Tuesday, January 13, 2015

Musings on a Microclimate

Bougainvillea, winter damage
The first real cold snap in the little garden is over, and the results are encouraging.  As you can see, temperatures dropped a little below freezing.  They crisped not only the flowers, but also the leaves and branches on the bougainvillea bush that grows against the west side of the house.  (Not to worry, it is fairly sure to come back strongly from the roots.)  Other than the wall, the location offers little protection either in winter or in summer.
bougainvillea, winter damage
The garden itself is on the east side of the patio.  The patio roof shields it from the west, the house wall gives it a little shelter from the north, and a slope allows colder air to drop away more quickly.  That, at least, was the idea when I chose the location.  My experiment with microclimate seems to be working thus far, with tender plants sustaining little or no damage from the frost.

I was rather concerned about the succulents, in particular Senecio "Blue Fingers" in the newly planted corner at the bottom of the garden.  Perhaps a few marks from the cold, but nothing to cry about.  It is looking very vigourous, and the broken-off section that I poked in next to the main plant is settling in well.  I covered both with a bit of hay - the only thing I could get hold of in a hurry - when temperatures dropped low, but no other protection was needed.  I'm not even sure it needed the hay.  Perfectly pleased with itself!
Senecio "Blue Fingers", Garden succulent
A plant that I had questions about trying at all is the Russelia.  Native to Guatemala and Mexico, it is definitely frost-tender though it is said to come back well from the roots if cut down by a little too much cold.  I positioned it right up next to the patio as I thought the concrete would hold some warmth for it.  I did not so much as cover it with hay, but it has breezed through the cold snap lush and green, as if unaware of anything unusual.  It has, however, held its many buds closed for weeks longer than I expected.  That may have been due to the cold.  Just a few are open.
Russelia equisetiformis, Coral Fountain, Firecracker Plant
The newly-planted Penstemon parryi received a little protection.  It is an Arizona native and fully hardy, but I thought it might be damaged simply because it was so freshly planted.  It seemed to feel a bit suffocated under the hay and is much happier now that its stalk is out in the open.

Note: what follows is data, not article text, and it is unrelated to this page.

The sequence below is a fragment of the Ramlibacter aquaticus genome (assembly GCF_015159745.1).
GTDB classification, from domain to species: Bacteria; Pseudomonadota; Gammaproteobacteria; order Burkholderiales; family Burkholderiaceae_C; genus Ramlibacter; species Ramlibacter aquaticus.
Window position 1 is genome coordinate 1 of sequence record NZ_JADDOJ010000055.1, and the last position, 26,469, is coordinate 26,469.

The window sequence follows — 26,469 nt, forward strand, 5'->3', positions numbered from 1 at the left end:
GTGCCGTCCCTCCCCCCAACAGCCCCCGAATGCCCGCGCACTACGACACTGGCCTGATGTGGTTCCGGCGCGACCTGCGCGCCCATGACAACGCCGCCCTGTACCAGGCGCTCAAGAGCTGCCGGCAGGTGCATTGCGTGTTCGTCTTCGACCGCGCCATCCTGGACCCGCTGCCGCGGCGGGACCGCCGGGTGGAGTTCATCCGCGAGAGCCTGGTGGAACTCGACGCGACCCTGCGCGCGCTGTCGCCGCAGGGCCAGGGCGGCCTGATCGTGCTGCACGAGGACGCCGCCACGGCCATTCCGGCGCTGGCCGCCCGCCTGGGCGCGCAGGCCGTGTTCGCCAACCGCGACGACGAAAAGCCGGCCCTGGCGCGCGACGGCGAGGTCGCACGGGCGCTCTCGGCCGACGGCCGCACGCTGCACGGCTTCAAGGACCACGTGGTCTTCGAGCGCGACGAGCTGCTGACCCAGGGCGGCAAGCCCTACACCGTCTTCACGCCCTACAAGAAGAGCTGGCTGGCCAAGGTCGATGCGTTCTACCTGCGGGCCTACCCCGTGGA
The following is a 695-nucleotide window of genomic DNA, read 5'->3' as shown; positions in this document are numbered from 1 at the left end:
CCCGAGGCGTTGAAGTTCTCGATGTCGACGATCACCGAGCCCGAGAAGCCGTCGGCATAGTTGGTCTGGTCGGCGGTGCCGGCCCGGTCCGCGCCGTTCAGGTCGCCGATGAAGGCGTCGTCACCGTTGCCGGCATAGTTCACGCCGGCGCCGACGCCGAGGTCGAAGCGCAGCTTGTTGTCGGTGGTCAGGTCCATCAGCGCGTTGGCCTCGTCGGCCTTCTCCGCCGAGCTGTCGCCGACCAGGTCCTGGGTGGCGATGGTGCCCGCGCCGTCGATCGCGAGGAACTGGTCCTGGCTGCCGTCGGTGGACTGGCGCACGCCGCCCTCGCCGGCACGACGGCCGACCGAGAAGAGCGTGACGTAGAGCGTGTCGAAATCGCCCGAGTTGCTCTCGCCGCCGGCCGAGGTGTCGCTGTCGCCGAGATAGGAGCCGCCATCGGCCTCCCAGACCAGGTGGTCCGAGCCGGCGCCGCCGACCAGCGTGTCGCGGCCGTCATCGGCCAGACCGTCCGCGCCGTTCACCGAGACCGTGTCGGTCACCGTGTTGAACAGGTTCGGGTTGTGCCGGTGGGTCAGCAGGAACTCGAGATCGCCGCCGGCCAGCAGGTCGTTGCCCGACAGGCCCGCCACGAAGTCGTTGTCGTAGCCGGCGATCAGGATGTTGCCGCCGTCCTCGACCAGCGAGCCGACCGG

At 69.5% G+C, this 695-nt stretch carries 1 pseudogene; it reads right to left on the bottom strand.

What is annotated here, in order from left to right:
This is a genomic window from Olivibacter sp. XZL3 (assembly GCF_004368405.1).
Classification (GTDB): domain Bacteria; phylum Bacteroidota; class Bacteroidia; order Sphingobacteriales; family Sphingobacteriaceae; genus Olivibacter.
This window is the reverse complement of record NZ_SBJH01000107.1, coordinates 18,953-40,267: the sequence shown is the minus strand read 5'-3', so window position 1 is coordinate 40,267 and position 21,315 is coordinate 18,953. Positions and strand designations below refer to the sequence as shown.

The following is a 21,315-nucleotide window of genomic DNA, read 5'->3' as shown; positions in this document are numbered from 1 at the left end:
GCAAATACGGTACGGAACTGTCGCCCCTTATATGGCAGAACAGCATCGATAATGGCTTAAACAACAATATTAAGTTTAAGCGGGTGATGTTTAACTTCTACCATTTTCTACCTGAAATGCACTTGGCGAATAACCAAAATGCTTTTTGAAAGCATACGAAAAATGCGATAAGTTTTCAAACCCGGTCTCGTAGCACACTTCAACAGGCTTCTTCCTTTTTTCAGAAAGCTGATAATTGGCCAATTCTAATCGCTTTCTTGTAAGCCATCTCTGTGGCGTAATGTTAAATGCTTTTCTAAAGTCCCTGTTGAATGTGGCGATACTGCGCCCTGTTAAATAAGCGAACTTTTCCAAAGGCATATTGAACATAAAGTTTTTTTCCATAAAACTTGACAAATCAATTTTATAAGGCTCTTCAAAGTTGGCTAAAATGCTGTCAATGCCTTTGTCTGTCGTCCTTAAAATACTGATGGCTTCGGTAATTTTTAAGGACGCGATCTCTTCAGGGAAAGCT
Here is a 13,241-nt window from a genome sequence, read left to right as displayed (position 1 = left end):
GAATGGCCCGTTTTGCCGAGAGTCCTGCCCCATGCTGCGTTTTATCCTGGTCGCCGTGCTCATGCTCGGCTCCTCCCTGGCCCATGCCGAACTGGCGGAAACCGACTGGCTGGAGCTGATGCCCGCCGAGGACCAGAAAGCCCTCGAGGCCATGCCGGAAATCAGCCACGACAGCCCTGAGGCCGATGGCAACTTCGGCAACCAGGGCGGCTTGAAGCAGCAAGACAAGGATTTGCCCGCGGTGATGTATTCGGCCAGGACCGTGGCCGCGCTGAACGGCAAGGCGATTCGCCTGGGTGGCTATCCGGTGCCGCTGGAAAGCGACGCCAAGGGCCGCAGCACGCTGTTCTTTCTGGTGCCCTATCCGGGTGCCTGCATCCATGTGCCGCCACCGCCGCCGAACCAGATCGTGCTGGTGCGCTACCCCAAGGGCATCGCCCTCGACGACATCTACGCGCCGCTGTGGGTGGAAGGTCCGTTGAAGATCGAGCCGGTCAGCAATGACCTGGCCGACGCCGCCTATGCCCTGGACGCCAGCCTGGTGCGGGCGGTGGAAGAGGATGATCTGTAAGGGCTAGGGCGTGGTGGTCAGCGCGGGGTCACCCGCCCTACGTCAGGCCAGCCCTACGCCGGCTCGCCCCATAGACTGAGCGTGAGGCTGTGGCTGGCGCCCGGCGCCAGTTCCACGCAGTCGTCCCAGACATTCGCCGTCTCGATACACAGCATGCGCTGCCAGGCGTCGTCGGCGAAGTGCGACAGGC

Penstemon parryi
And throughout the garden the flower buds are unscathed.  The rosebuds, predictably, had no objections to a mild freeze.
"Sterling Silver" rose, rosebud, winter-blooming, hybrid tea rose
Rose "Sterling Silver", hybrid tea rose, winter-blooming
The Tetraneuris, in the new corner with the Senecio, is smiling.
Tetraneuris, winter-blooming
And the buds on the young Eremophila "Valentine" are still plentiful.
Eremophila "Valentine", winter-blooming

Pardon me for gloating a little.  The results from the first microclimate test are very satisfactory!
Eremophila "Valentine"


  1. Every reason to feel pleased.. it's good to see precious plants coming through the cold. It amazes me every year when they do.. a microclimate really can make all the difference.

    1. Even though I was calculating on it, I'm still surprised at how effective it was! Yes, it's encouraging to see them pull through without a bit of trouble. Being able to grow frost-tender plants will increase my options quite a bit in terms of (non-thorny!) varieties.

  2. εχει αρχισει ο κηπος σου Amy, και ανατελει δειλα δειλα, με εντονες χρωματικες πινελιες!!!!!!
    παρα την παγωνια, η αντοχη τους σε αυτην, αποδεικνυει πως δε θα σε εγκατα λειψουν.η μητερα μου ελεγε πως τα λουλουδια νοιωθουν την φροντιδα και την αγαπη μας και ανταποδιδουν.( αγαπουσε πολυ τα λουλουδια! )
    σου ευχομαι μια ομορφη μερα!! αγγελικη.

  3. So kind of you, Angela :) I also think that plants respond happily to our pleasure in them - although I don't think it would keep some of these alive in the event of a hard freeze! In any case, who would not love such beautiful things?? They carry their charm with them!

  4. I'm glad you made it through the freeze relatively unscathed, Amy. A close friend and my brother, both of whom live in an inland valley, 50 miles north of me, got hit rather hard by their recent frost. Succulents do so well here that I forget they can be susceptible to cold.

    1. Thanks, Kris! It's easy to forget with the succulents because they are so well adapted otherwise. But like many of the inland areas, we have to be prepared for a little frost so I'm very pleased to have escaped damage.